ave you ever stood before the varnished cross section of a once-mighty tree, its rings counted and labeled with notable dates? I think we find these displays interesting because they give us a sense of the vastness of time. They help us locate ourselves within that time.
Theologians, philosophers, scientists alike, wrestle with the universal questions: Where did we as a species come from? Where are we going? How long will it take? How long do we have?
On an individual level, any examined life yields the same existential questions: Where am I? Am I going the right way? Are there any clues? In the stars, the churches, the history books?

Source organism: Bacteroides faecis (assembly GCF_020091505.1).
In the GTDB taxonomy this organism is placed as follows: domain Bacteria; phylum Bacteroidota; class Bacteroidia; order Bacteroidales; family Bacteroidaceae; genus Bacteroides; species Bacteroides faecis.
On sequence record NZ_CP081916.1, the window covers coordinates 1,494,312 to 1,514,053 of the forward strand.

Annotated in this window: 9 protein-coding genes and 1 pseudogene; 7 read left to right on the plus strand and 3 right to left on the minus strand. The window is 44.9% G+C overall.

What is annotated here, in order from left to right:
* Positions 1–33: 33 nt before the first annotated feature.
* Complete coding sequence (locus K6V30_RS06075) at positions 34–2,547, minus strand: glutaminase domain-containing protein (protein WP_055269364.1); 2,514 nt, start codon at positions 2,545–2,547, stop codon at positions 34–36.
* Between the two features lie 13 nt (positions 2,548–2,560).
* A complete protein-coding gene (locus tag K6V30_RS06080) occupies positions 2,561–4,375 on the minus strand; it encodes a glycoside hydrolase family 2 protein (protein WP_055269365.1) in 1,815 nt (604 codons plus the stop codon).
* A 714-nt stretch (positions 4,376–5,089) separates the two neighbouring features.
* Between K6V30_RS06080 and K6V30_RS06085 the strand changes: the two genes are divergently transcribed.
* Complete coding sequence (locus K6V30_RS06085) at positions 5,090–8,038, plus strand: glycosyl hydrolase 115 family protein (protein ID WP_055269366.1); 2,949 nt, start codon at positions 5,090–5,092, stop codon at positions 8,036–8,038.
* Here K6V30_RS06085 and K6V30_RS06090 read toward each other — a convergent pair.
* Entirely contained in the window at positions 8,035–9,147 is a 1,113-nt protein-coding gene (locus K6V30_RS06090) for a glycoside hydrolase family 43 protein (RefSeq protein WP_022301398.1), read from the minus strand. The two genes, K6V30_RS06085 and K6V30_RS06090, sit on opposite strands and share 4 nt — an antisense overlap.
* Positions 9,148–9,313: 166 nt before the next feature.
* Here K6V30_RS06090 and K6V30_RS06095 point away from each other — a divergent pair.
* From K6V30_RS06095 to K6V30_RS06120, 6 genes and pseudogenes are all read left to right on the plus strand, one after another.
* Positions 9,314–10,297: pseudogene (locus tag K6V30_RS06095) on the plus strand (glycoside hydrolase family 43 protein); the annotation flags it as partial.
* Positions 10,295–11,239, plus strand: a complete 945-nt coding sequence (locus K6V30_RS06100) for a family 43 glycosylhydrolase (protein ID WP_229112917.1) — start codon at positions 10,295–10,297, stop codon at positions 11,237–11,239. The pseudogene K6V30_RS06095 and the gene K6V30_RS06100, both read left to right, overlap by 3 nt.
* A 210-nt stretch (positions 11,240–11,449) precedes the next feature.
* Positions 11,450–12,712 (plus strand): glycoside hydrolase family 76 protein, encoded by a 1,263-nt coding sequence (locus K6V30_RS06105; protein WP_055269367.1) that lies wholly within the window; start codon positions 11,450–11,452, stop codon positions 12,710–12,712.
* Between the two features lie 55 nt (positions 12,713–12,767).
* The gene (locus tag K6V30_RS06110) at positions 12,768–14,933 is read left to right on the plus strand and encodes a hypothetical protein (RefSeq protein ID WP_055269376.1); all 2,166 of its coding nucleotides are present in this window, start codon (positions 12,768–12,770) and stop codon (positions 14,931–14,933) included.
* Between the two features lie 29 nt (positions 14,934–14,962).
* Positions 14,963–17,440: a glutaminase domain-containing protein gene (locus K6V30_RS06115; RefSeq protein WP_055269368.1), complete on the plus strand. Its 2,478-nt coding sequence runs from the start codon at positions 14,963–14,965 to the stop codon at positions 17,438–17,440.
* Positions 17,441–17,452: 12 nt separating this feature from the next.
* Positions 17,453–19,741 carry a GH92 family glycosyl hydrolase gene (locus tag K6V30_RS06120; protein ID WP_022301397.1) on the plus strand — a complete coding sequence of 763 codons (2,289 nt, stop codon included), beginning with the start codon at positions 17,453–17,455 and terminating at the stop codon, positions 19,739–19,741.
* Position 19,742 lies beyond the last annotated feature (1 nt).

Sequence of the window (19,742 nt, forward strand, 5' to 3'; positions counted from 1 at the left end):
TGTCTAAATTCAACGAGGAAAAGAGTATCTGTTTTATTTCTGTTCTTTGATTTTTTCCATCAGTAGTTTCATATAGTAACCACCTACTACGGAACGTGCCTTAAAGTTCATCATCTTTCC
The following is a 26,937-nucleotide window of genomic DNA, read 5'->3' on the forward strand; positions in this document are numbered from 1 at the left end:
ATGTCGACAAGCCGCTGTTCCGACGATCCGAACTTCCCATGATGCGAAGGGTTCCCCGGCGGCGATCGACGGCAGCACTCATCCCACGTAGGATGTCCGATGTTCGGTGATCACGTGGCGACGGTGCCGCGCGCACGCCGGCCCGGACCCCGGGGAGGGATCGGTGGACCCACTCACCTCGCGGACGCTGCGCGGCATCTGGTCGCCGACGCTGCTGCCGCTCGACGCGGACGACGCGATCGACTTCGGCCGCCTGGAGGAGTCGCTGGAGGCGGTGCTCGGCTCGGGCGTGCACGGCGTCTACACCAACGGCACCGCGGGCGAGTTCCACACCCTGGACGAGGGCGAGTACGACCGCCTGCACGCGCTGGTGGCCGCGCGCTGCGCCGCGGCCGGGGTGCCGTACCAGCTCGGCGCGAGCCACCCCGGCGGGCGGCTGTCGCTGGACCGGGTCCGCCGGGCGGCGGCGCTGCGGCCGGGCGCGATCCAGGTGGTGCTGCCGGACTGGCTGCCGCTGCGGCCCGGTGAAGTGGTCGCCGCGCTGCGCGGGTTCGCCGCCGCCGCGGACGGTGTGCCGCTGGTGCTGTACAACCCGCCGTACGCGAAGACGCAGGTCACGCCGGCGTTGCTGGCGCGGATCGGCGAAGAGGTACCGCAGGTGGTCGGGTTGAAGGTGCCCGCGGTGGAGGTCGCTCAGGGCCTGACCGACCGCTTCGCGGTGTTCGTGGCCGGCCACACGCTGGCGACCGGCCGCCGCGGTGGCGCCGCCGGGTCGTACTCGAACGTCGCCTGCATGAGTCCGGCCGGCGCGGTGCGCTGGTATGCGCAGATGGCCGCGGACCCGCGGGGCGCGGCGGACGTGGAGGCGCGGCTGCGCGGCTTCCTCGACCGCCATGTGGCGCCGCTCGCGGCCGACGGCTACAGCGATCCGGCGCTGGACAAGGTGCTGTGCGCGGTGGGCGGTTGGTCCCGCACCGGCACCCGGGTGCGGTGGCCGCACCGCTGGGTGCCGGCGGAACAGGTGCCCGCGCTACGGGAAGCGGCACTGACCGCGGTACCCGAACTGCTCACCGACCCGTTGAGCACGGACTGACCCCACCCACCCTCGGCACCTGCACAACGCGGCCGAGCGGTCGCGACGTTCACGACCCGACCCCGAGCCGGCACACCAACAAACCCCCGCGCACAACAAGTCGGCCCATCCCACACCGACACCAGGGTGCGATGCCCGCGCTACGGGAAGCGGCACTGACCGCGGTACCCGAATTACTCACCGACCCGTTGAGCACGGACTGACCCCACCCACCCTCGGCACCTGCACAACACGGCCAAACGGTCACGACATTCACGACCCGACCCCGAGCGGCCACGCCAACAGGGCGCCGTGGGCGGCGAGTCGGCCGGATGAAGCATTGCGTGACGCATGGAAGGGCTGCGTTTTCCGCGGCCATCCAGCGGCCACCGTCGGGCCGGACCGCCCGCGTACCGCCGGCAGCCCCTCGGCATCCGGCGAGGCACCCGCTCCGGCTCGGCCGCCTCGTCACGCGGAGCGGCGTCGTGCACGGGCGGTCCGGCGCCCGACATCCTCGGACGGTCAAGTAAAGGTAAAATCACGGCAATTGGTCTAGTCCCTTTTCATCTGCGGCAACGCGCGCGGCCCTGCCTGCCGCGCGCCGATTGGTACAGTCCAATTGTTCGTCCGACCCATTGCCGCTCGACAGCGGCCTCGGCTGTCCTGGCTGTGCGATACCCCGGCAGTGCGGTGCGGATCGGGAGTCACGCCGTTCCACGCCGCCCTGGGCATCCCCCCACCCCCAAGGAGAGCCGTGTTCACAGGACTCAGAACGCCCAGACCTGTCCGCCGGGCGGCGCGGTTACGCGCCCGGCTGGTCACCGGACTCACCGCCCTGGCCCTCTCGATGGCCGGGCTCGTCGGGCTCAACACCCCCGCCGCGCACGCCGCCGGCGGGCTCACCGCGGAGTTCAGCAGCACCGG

These are universal questions I ponder in my work. I revel in the fact that each human is connected to all others in this shared search for answers. I reference the cosmos, as I question whether time is another form of space, and vice versa. I include wood shards as relics of life, and tree rings as maps of the past. Counting hashes, boats, and ladders represent means of traveling through time and space. Suggestions of nests or shelters reflect a desire to hold or be held, in a place of belonging - an origination point, a destination.